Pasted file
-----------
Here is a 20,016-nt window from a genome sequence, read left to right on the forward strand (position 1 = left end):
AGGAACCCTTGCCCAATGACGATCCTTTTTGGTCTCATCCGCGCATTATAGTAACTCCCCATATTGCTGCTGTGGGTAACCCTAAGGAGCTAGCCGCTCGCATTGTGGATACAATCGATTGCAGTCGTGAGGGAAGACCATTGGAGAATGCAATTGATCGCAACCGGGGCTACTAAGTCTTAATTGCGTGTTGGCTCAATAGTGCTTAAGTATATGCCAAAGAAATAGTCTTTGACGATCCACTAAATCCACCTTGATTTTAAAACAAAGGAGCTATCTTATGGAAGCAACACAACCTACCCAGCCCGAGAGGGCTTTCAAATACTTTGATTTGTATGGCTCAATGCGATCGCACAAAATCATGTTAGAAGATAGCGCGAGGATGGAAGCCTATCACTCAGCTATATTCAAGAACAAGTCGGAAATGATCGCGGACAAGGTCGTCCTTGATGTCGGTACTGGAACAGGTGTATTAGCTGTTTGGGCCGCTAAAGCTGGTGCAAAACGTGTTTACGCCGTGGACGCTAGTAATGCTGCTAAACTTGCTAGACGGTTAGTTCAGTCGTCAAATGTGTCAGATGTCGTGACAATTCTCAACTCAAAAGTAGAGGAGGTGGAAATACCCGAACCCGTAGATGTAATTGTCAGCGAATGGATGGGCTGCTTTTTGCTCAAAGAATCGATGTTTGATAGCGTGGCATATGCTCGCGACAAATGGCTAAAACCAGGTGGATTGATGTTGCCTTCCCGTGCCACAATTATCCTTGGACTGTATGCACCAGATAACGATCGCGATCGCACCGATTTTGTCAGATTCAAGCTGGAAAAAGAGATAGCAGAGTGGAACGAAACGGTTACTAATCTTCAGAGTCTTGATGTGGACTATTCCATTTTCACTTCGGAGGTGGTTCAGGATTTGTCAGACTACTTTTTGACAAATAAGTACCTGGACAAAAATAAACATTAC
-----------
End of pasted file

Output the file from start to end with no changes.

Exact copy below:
Here is a 20,016-nt window from a genome sequence, read left to right on the forward strand (position 1 = left end):
AGGAACCCTTGCCCAATGACGATCCTTTTTGGTCTCATCCGCGCATTATAGTAACTCCCCATATTGCTGCTGTGGGTAACCCTAAGGAGCTAGCCGCTCGCATTGTGGATACAATCGATTGCAGTCGTGAGGGAAGACCATTGGAGAATGCAATTGATCGCAACCGGGGCTACTAAGTCTTAATTGCGTGTTGGCTCAATAGTGCTTAAGTATATGCCAAAGAAATAGTCTTTGACGATCCACTAAATCCACCTTGATTTTAAAACAAAGGAGCTATCTTATGGAAGCAACACAACCTACCCAGCCCGAGAGGGCTTTCAAATACTTTGATTTGTATGGCTCAATGCGATCGCACAAAATCATGTTAGAAGATAGCGCGAGGATGGAAGCCTATCACTCAGCTATATTCAAGAACAAGTCGGAAATGATCGCGGACAAGGTCGTCCTTGATGTCGGTACTGGAACAGGTGTATTAGCTGTTTGGGCCGCTAAAGCTGGTGCAAAACGTGTTTACGCCGTGGACGCTAGTAATGCTGCTAAACTTGCTAGACGGTTAGTTCAGTCGTCAAATGTGTCAGATGTCGTGACAATTCTCAACTCAAAAGTAGAGGAGGTGGAAATACCCGAACCCGTAGATGTAATTGTCAGCGAATGGATGGGCTGCTTTTTGCTCAAAGAATCGATGTTTGATAGCGTGGCATATGCTCGCGACAAATGGCTAAAACCAGGTGGATTGATGTTGCCTTCCCGTGCCACAATTATCCTTGGACTGTATGCACCAGATAACGATCGCGATCGCACCGATTTTGTCAGATTCAAGCTGGAAAAAGAGATAGCAGAGTGGAACGAAACGGTTACTAATCTTCAGAGTCTTGATGTGGACTATTCCATTTTCACTTCGGAGGTGGTTCAGGATTTGTCAGACTACTTTTTGACAAATAAGTACCTGGACAAAAATAAACATTAC